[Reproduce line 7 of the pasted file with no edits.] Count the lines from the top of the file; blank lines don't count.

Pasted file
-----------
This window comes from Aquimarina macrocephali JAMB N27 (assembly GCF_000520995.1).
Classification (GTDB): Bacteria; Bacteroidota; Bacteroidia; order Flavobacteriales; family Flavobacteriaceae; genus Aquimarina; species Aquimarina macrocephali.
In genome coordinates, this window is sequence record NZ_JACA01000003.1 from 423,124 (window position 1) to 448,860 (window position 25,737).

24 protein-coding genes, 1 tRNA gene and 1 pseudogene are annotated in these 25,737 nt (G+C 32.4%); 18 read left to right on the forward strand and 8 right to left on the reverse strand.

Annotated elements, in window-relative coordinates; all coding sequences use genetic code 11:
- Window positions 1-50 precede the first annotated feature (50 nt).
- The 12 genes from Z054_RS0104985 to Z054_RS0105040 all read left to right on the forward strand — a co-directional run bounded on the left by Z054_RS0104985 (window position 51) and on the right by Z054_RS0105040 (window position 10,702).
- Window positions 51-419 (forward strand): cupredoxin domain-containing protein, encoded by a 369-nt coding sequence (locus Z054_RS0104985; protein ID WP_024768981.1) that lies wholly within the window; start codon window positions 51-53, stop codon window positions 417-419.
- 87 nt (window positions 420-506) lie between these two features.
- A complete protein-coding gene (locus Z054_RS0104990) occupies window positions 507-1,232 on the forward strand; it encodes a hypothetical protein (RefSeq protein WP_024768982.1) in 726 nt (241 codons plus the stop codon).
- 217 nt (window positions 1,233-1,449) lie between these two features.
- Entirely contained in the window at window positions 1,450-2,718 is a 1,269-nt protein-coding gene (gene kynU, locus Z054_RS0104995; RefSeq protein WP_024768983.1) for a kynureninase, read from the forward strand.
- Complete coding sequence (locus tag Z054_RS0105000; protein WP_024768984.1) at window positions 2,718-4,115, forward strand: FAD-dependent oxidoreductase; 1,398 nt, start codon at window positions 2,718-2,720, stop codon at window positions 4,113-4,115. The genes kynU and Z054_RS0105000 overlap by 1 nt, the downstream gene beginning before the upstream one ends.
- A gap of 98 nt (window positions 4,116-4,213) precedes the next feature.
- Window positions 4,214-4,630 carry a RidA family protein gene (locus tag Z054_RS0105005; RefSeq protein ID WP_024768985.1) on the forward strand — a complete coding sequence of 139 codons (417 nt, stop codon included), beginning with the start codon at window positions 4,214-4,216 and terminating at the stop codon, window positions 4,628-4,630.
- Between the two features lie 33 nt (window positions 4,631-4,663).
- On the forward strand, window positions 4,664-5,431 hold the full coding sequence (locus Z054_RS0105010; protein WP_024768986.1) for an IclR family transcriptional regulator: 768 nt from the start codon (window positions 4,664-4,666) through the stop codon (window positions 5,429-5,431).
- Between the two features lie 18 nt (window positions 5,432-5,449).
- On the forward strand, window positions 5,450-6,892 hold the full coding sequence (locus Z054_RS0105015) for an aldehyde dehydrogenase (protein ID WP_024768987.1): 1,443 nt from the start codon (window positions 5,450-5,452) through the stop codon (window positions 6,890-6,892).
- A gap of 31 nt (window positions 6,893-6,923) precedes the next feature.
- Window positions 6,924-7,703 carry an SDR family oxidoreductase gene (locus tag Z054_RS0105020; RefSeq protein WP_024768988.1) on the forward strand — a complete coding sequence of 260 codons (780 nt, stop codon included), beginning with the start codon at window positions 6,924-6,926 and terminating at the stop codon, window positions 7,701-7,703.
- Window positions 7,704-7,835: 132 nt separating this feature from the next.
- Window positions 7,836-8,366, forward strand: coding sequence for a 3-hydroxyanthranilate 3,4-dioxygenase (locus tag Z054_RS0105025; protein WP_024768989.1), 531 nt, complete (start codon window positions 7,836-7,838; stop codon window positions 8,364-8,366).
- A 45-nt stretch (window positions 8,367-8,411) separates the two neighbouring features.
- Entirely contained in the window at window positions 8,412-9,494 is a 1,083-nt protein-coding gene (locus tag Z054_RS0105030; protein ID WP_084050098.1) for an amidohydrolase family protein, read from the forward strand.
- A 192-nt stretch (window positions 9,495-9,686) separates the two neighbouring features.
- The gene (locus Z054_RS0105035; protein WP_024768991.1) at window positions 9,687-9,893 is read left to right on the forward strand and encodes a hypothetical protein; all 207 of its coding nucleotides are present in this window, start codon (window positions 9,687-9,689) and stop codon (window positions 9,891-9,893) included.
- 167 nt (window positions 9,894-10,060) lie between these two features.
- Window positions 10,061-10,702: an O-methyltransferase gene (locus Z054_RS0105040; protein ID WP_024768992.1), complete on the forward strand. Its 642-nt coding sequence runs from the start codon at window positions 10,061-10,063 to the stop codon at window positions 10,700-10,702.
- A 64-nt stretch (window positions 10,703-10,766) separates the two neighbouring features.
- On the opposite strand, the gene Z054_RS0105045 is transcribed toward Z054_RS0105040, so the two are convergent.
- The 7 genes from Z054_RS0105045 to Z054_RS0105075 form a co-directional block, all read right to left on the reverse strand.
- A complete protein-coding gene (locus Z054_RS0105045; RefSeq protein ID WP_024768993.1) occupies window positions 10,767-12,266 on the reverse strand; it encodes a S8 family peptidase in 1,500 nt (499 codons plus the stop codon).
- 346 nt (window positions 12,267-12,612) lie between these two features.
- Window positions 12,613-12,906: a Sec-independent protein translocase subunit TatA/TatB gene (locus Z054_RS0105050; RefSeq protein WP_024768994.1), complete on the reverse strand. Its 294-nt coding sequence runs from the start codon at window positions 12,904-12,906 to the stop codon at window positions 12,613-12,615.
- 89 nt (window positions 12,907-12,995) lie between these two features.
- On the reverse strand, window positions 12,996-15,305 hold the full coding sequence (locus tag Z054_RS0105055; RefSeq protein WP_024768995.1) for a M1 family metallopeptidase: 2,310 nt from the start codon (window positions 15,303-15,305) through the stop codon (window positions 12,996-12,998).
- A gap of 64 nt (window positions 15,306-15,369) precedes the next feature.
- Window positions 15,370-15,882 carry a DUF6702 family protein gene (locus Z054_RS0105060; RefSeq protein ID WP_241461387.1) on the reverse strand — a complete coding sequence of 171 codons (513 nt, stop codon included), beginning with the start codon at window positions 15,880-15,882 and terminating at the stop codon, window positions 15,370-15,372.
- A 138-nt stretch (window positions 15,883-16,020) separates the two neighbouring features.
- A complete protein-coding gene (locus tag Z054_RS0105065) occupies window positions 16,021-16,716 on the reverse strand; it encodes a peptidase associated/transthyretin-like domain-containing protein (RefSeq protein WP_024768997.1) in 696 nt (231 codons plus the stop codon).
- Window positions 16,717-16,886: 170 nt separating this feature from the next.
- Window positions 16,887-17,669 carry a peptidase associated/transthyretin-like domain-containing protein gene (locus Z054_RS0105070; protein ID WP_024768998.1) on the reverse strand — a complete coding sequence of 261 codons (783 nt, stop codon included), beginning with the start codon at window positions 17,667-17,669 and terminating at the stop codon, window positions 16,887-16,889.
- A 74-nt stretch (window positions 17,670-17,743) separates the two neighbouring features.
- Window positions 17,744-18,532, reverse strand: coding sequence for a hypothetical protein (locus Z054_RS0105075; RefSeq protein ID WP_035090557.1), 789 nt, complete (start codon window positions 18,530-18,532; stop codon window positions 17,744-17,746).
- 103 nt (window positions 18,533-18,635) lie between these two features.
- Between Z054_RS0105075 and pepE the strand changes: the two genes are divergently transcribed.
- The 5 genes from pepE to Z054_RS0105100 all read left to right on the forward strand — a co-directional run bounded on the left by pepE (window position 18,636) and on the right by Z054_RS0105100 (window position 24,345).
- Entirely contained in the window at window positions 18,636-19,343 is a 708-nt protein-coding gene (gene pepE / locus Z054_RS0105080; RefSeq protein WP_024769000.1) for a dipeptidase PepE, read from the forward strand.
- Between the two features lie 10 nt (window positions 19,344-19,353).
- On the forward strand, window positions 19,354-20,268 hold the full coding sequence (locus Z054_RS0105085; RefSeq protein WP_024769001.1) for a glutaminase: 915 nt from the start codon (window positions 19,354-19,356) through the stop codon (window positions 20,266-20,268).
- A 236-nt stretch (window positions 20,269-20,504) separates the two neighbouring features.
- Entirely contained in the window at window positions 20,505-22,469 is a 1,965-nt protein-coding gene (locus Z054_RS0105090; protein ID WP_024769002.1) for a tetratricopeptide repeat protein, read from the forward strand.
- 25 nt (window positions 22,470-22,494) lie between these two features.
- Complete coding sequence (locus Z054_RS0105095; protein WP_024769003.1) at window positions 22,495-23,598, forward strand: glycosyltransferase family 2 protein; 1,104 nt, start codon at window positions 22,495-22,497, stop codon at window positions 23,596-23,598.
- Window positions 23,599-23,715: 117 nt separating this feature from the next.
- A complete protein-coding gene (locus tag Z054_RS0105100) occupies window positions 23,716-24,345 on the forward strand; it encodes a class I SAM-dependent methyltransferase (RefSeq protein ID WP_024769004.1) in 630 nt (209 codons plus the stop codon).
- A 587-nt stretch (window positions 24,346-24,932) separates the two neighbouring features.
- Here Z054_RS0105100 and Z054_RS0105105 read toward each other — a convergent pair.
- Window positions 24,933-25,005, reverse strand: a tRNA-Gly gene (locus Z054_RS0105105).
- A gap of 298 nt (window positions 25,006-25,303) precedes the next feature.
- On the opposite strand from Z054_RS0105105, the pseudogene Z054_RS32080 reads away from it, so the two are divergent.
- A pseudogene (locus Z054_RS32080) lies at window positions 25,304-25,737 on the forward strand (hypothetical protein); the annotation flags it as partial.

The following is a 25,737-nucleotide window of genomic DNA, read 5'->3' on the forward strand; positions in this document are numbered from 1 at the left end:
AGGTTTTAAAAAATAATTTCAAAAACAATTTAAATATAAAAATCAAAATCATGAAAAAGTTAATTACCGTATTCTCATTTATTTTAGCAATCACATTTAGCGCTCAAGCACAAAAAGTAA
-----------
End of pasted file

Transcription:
- The 12 genes from Z054_RS0104985 to Z054_RS0105040 all read left to right on the forward strand — a co-directional run bounded on the left by Z054_RS0104985 (window position 51) and on the right by Z054_RS0105040 (window position 10,702).